A group of Democratic senators on Saturday sent a letter to FBI Director James Comey and U.S. Attorney General Loretta Lynch asking for more details about the new development in the investigation into Hillary Clinton's emails.
The letter signed by Sens. Patrick Leahy, Dianne Feinstein, Thomas Carper and Ben Cardin called a letter sent to Congress about newly discovered emails that could be pertinent to the investigation "vaguely worded" and open for misinterpretation with just a little more than a week before the election.
The senators requested that this information be provided to Congress and the American people no later than Monday.
"Just ten days before a presidential election, the American people deserve more disclosure without delay regarding the FBI's most recent announcement," the senators wrote. "Anything less would be irresponsible and a disservice to the American people."
Comey in a letter to 16 members of the House and Senate Friday said the FBI learned "of the existence of e-mails that appear to be pertinent" to the Clinton investigation, though he added that the FBI "cannot yet assess whether or not this material may be significant."
Nearly four months ago Comey announced the FBI found no evidence Clinton committed any crime.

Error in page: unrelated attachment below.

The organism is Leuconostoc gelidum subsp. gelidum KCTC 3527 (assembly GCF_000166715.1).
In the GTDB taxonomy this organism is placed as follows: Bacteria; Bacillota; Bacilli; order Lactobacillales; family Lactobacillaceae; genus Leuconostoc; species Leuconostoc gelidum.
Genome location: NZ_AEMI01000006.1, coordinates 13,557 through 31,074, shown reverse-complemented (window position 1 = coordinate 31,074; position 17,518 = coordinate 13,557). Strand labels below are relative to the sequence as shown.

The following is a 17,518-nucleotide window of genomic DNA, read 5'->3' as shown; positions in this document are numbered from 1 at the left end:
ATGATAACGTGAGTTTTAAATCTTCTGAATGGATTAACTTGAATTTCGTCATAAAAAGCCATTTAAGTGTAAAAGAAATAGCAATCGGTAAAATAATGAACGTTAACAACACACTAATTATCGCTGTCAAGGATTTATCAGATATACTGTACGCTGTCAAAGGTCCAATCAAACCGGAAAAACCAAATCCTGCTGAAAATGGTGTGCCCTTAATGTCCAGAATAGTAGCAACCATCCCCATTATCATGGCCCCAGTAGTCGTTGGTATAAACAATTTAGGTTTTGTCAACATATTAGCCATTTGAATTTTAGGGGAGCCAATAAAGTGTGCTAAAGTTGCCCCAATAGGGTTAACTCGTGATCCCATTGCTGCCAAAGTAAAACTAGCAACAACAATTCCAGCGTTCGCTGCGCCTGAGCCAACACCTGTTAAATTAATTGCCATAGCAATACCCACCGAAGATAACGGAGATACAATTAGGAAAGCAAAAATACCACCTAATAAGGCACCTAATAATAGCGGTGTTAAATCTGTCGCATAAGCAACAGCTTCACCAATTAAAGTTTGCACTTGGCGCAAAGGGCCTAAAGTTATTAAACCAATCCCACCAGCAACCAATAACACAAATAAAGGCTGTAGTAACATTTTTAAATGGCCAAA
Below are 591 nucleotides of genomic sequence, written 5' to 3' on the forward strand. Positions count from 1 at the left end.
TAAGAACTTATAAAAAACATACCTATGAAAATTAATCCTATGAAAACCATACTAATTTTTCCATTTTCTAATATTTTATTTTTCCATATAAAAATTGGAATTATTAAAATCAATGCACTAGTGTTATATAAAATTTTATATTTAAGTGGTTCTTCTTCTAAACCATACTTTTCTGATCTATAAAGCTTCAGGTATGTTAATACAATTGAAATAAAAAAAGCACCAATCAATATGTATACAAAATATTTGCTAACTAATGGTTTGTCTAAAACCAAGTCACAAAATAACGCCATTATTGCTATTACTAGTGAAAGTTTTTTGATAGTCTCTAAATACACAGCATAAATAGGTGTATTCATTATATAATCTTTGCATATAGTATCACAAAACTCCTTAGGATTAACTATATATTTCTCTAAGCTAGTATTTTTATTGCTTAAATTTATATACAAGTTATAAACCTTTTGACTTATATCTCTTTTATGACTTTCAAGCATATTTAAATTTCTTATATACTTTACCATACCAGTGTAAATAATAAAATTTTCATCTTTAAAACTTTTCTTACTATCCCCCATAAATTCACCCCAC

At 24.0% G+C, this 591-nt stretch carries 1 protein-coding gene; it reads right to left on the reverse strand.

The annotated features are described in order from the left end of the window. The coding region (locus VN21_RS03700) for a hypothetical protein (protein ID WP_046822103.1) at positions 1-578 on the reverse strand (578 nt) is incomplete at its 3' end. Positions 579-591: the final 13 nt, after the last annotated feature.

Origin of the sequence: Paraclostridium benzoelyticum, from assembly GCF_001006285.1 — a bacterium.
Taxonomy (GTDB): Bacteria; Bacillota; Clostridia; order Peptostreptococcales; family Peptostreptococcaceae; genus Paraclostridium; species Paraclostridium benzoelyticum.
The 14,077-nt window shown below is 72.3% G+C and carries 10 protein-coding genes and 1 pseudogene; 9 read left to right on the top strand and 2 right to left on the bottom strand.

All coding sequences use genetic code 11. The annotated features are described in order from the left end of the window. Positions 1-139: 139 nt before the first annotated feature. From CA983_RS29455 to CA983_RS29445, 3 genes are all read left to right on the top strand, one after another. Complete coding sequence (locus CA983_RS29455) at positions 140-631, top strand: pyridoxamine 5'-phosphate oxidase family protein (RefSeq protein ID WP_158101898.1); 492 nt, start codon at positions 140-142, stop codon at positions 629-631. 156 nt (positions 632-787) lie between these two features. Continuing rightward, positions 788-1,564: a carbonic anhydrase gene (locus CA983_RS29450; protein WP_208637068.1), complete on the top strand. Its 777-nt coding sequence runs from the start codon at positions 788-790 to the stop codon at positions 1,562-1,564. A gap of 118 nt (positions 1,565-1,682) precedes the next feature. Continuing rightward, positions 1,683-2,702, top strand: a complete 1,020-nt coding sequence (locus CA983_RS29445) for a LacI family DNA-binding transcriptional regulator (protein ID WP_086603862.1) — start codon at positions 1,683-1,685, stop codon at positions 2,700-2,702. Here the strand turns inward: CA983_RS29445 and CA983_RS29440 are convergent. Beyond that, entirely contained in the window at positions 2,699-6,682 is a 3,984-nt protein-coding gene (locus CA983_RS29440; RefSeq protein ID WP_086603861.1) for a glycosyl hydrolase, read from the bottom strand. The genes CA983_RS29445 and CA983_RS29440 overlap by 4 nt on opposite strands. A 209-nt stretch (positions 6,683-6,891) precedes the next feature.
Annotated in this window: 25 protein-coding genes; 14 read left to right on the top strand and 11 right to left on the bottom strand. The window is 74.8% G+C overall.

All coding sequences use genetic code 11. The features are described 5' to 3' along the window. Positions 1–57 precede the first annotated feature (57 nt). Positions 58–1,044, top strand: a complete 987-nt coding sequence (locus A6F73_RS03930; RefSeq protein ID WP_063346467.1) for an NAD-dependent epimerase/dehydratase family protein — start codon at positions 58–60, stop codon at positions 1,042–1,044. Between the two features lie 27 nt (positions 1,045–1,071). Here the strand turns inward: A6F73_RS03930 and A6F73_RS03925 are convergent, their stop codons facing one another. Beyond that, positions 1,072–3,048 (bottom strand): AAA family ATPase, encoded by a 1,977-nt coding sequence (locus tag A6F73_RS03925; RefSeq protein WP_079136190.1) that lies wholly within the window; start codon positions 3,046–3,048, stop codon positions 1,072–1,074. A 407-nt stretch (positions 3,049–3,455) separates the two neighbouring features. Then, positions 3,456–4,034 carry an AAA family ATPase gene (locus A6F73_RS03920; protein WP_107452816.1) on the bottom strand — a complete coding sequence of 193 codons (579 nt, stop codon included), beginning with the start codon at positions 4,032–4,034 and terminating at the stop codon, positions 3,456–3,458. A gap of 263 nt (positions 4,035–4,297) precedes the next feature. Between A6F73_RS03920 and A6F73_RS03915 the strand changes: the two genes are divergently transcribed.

The letter dropped like a political bomb with the election looming on Nov. 8, and reenergized the campaign of Donald Trump, who has made Clinton's email controversy a centerpiece of his attacks.
The senators referred to a memo Comey sent to employees about notifying Congress of the emails found in the unrelated investigation into Anthony Weiner which said: "In trying to strike that balance, in a brief letter, and in the middle of an election season, there is significant risk of being misunderstood, but I wanted you to hear directly from me about it."
"Unfortunately, Director Comey's letter has been misunderstood. It is already being used for political purposes, creating a misleading impression regarding the FBI's intent and actions," the senators wrote in the letter.
"This letter is troubling because it is vaguely worded and leaves so many questions unanswered," the senators wrote. "It is not clear whether the emails identified by the FBI are even in the custody of the FBI, whether any of the emails have already been reviewed, whether Secretary Clinton sent or received them, or whether they even have any significance to the FBI's previous investigation."
The Department of Justice opposed the FBI's plan to notify Congress about the discovery of the new emails, but Comey concluded that informing Congress was better than waiting until after the election and hoping in the meantime that the fact of the discovery wouldn't leak, senior officials familiar with the discussions told NBC News.